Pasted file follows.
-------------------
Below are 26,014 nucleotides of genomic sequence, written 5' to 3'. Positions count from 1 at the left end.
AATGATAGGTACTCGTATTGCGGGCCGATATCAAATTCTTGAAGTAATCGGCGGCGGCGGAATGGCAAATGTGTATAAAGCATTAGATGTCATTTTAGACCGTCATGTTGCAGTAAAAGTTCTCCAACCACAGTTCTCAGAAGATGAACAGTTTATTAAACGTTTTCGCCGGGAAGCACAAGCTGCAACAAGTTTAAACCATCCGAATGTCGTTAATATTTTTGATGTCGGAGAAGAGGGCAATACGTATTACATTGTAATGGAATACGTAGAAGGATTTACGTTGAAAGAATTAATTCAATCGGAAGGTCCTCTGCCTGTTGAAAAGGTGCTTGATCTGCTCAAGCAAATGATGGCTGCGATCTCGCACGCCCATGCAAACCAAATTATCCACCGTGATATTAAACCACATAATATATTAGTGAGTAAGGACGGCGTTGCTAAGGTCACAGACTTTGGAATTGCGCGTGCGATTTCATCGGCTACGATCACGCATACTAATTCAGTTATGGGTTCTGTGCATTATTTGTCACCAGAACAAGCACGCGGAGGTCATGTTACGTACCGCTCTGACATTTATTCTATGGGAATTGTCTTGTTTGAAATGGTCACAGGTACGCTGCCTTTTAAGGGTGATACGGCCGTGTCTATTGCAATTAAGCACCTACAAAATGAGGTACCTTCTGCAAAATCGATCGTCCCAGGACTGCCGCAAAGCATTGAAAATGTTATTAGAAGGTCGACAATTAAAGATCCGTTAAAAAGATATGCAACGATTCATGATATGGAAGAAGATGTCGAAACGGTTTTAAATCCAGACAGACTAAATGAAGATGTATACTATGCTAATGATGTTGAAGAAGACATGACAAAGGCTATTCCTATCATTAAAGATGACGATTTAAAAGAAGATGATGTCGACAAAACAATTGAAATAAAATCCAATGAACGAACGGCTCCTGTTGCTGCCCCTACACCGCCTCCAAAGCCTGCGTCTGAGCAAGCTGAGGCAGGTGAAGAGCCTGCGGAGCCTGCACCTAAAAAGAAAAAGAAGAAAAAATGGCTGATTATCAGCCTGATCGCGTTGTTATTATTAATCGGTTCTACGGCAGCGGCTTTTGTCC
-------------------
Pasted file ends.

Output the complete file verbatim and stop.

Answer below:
Below are 26,014 nucleotides of genomic sequence, written 5' to 3'. Positions count from 1 at the left end.
AATGATAGGTACTCGTATTGCGGGCCGATATCAAATTCTTGAAGTAATCGGCGGCGGCGGAATGGCAAATGTGTATAAAGCATTAGATGTCATTTTAGACCGTCATGTTGCAGTAAAAGTTCTCCAACCACAGTTCTCAGAAGATGAACAGTTTATTAAACGTTTTCGCCGGGAAGCACAAGCTGCAACAAGTTTAAACCATCCGAATGTCGTTAATATTTTTGATGTCGGAGAAGAGGGCAATACGTATTACATTGTAATGGAATACGTAGAAGGATTTACGTTGAAAGAATTAATTCAATCGGAAGGTCCTCTGCCTGTTGAAAAGGTGCTTGATCTGCTCAAGCAAATGATGGCTGCGATCTCGCACGCCCATGCAAACCAAATTATCCACCGTGATATTAAACCACATAATATATTAGTGAGTAAGGACGGCGTTGCTAAGGTCACAGACTTTGGAATTGCGCGTGCGATTTCATCGGCTACGATCACGCATACTAATTCAGTTATGGGTTCTGTGCATTATTTGTCACCAGAACAAGCACGCGGAGGTCATGTTACGTACCGCTCTGACATTTATTCTATGGGAATTGTCTTGTTTGAAATGGTCACAGGTACGCTGCCTTTTAAGGGTGATACGGCCGTGTCTATTGCAATTAAGCACCTACAAAATGAGGTACCTTCTGCAAAATCGATCGTCCCAGGACTGCCGCAAAGCATTGAAAATGTTATTAGAAGGTCGACAATTAAAGATCCGTTAAAAAGATATGCAACGATTCATGATATGGAAGAAGATGTCGAAACGGTTTTAAATCCAGACAGACTAAATGAAGATGTATACTATGCTAATGATGTTGAAGAAGACATGACAAAGGCTATTCCTATCATTAAAGATGACGATTTAAAAGAAGATGATGTCGACAAAACAATTGAAATAAAATCCAATGAACGAACGGCTCCTGTTGCTGCCCCTACACCGCCTCCAAAGCCTGCGTCTGAGCAAGCTGAGGCAGGTGAAGAGCCTGCGGAGCCTGCACCTAAAAAGAAAAAGAAGAAAAAATGGCTGATTATCAGCCTGATCGCGTTGTTATTATTAATCGGTTCTACGGCAGCGGCTTTTGTCC